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Enduring allure of irresistible Chinese economy

By Zhong Nan | China Daily | Updated: 2020-10-26 07:17
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A Schneider Electric employee answers a visitor's queries during a digital exhibition in Xiamen, Fujian province, in August. [Photo/China News Service]

At the beginning of this century, MNCs' expectations when investing in China's manufacturing sector were simple: quick government approvals, land usage rights from the authorities concerned, power and water supplies from utilities, easy money transfers, and smooth or unhindered passage for executives, experts and recruiters. They received all of such benefits, and thus could operate their factories and sell their products across the country.

Today, it's a different story. MNCs are no longer content shipping their products from China to other countries. They are keen to adopt new business models to thrive in New China.

Gu Xueming, president of the Chinese Academy of International Trade and Economic Cooperation, which is based in Beijing, said China's fast-growing digital economy has sharpened the country's competitive edge in industry and created favorable conditions for foreign companies to invest in more areas.

He said that 4G-and 5G-based digital infrastructure is a solid foundation that facilitates rapid growth of artificial intelligence, big data and diversified online services.

Experts and global business leaders said they expect the 14th Five-Year Plan to define key economic and social development goals, with emphasis on high-quality development and national competitiveness. Details of the plan are expected before the year-end.

Companies from Europe, Japan and the United States operating in China have already raised their investment in innovation, design, supply chain development, science and technology.

New growth points will present themselves as the economy becomes more sophisticated, Gu said.

Despite the COVID-19 impact on first-quarter sales of its imaging products and services in China, the local unit of Fujifilm of Japan has since recovered steadily. Improved epidemic-prevention and control measures in China have helped the business a great deal, said Hironobu Taketomi, president of Fujifilm (China) Investment Co Ltd.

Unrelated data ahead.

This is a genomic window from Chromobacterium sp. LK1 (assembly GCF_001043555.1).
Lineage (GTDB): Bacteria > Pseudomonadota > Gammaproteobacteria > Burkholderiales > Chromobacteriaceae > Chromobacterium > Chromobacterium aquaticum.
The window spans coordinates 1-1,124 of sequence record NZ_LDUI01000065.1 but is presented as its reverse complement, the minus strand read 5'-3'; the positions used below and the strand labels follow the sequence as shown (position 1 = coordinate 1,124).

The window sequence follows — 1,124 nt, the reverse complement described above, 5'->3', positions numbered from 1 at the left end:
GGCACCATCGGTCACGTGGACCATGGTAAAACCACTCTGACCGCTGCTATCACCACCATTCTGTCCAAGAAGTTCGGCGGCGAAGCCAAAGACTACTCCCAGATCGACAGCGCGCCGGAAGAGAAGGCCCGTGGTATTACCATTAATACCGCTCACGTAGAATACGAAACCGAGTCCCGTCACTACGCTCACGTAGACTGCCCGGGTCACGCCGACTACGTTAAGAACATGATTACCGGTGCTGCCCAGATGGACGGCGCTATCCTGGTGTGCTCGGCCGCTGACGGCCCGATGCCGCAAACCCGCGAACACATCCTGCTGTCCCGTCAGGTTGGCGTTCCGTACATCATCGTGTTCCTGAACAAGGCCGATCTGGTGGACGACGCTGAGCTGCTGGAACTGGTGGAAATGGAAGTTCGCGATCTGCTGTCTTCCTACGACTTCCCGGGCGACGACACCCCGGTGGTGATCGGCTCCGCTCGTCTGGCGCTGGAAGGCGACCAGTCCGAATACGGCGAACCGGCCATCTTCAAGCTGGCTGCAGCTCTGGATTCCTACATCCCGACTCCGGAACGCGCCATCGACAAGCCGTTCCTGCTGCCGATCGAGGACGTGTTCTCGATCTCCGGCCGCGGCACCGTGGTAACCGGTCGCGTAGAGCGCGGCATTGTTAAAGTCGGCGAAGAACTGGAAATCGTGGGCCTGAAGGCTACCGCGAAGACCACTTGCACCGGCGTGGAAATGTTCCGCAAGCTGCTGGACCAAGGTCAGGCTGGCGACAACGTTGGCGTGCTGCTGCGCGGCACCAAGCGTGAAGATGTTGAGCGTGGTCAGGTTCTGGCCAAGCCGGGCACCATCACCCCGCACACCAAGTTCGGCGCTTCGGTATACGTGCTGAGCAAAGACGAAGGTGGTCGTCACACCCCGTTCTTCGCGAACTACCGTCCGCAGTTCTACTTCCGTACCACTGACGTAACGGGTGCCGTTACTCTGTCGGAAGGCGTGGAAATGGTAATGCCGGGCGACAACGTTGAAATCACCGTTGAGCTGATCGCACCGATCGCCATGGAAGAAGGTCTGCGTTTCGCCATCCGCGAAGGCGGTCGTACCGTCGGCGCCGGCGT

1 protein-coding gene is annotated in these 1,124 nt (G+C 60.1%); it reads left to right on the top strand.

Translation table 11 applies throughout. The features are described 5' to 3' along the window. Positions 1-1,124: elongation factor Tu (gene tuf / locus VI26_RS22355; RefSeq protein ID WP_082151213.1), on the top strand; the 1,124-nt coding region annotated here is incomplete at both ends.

He said the company will identify areas consistent with the national development direction, make targeted investments and promote the growth of related business areas like 5G.

Fujifilm will focus on integrating its medical diagnostic equipment and image processing technology with new technologies like AI and the internet of things so as to better foster the growth of intelligent medical services in China.

The company will also jointly build the national health plan "Healthy China 2030", which aims to improve people's health as a crucial part of the country's development strategy, he said.

Fujifilm will participate in the third China International Import Expo in Shanghai in November. It will be the third consecutive year for Fujifilm to attend the event.

Pang Xingjian, senior vice-president of Schneider Electric, the Rueil-Malmaison, France-headquartered multinational specializing in energy and automation digital solutions, said thanks to the company's 90 percent localization rate of supply chain in China, it had no trouble in resuming production during the first quarter, when outbreak of COVID-19 affected many businesses in China and elsewhere.

"China's supply chain structure has ensured that we managed business coordination in an efficient manner with quick response to the pandemic," he said.

Schneider has raised productivity at its 23 plants throughout China to offset the production delay or temporary closure of its factories in other countries. This strategy helped it to achieve smooth global linkages and mitigate the impact of the contagion.

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